Musical Theatre Review Print



Raleigh Ensemble Players: The Best Little Whorehouse in Texas Raised the Roof at Cary Academy

November 19, 2005 - Cary, NC:


Raleigh Ensemble Players’ grand and glorious production of The Best Little Whorehouse in Texas, presented Nov. 17-20 in Cary Academy, really raised the roof of the academy’s Fine and Performing Arts Center. It was a magnificent musical extravaganza that not only hit on all cylinders but closed to fervent standing ovation from a large and appreciative audience. REP artistic director C. Glen Matthews, who specializes in edgy contemporary plays that stretch the boundaries of taste and push the edges of the creative envelope, proved himself equally adept as a director/choreographer of classic American musical theater.

Whorehouse, which made its Broadway debut in 1978 and earned six 1979 Tony Award® nominations, loosely chronicles a real-life local TV reporter’s 1973 jihad against the 129-year-old Chicken Ranch in LaGrange, Texas. Glen Matthews mined a treasure trove of comic gems from Larry L. King and Peter Masterson’s sassy satirical book; and musical director Jacquie Holcombe and musicians Albert Andres, Nathan Golub, Jason Hedrick, Matt Hooper, and Linda Velto performed Carol Hall’s cheeky country songs with pizzazz.

Canady Thomas was a stitch as plucky non-nonsense Chicken Ranch madam Miss Mona Stangley; David Henderson was a scream as Ed Earl Dodd, the aptly nicknamed cussing sheriff of Lanville County; and Brett Wilson was a pompadoured pip as smarmy KTEX watchdog reporter Melvin P. Thorpe, the self-appointed zealot who single-handedly shut down a venerable Texas institution.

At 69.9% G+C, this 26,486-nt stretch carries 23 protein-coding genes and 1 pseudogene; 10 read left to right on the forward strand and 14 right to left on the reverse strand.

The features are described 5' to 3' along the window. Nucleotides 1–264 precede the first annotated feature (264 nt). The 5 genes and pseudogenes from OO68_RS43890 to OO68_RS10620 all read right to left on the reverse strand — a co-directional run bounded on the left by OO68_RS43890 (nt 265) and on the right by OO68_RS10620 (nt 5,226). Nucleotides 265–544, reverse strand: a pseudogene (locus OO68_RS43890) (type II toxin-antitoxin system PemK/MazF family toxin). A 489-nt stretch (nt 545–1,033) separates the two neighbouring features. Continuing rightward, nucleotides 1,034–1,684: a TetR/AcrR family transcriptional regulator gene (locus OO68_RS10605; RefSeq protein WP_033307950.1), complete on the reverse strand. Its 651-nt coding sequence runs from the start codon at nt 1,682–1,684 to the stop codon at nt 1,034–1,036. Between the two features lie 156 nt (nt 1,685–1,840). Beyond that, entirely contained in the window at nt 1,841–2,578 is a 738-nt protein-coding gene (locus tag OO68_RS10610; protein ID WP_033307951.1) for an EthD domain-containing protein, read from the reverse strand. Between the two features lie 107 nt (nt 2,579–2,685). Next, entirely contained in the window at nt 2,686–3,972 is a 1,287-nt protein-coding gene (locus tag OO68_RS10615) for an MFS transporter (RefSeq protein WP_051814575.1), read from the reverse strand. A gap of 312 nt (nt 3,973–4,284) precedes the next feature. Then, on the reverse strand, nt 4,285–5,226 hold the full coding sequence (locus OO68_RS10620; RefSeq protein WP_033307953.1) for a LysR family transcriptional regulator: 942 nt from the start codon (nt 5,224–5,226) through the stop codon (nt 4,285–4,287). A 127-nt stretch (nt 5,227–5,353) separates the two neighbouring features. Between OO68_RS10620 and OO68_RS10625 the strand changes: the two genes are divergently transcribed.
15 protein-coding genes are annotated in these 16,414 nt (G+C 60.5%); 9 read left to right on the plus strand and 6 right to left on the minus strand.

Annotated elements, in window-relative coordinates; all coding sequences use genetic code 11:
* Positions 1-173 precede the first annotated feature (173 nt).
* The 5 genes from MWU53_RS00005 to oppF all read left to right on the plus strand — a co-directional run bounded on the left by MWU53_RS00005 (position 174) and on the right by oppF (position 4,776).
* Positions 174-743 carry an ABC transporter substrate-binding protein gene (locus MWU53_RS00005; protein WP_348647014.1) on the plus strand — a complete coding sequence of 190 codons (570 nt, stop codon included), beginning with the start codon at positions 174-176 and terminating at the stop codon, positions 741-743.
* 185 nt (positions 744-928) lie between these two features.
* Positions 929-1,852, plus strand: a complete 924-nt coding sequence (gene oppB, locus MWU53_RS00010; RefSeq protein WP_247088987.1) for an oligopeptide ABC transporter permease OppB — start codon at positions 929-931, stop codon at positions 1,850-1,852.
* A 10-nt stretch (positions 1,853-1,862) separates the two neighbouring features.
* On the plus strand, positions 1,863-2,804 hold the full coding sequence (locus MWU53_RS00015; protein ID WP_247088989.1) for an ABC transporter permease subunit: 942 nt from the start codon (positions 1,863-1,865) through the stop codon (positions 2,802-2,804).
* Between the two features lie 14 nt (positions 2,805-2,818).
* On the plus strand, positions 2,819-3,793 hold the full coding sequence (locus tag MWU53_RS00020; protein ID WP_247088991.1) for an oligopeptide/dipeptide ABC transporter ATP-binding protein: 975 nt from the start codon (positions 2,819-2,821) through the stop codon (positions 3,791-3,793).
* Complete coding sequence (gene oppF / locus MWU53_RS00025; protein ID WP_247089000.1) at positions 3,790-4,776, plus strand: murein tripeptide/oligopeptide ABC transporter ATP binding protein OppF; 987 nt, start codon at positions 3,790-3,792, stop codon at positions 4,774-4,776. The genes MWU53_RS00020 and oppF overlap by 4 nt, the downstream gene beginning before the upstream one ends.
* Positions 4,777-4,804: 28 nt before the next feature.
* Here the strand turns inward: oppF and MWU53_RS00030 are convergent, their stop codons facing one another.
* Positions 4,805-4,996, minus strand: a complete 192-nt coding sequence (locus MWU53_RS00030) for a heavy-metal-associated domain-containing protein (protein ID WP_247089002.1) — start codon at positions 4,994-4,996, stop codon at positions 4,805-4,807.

Tiffany Ivy was a delight as Miss Mona’s crusty jill-of-all-trades Jewel (“Twenty-Four House of Lovin’”); and Deb Royals Mizerk sang her heart out in “Doatsey Mae” as a poor, overworked, and underpaid hash-house waitress wondering what life would be like in the Fast Lane occupied by the girls of the Chicken Ranch. Shannon Clark was very funny as an ultra-slick Texas governor, desperately trying to “Sidestep” involvement in the burgeoning Chicken Ranch scandal; Larry Evans provided the very picture of shameless political hypocrisy as Senator Wingwoah, who came out smelling like a rose even though he got caught, in flagrante delicto, at the Chicken Ranch; and Jennifer Hirsh was hilarious as airheaded Angelette Imogene Charlene.

Kristin Killmer was good as Shy, the aptly named newest resident of the Chicken Ranch; Mary Floyd portrayed a fallen Angel with gusto; and Zach Thomas put some sass into his narration as Edsel Mackey.

Scenic and lighting designer Thomas Mauney created a versatile multilevel set, costume designer Miyuki Su dressed the working girls to thrill and everyone else in Texas-style attire, and sound designer Al Wodarski kept the vocals clearly audible over the hard-driving instrumental accompaniment.

All in all, the worst that can be said about Raleigh Ensemble Players’ rendition of The Best Little Whorehouse in Texas is that the show did not stay in town long enough to allow repeat attendance. This Whorehouse closed way too soon.

Raleigh Ensemble Players: http://www.realtheatre.org/. Cary Academy: http://www.caryacademy.org/ [inactive 9/06].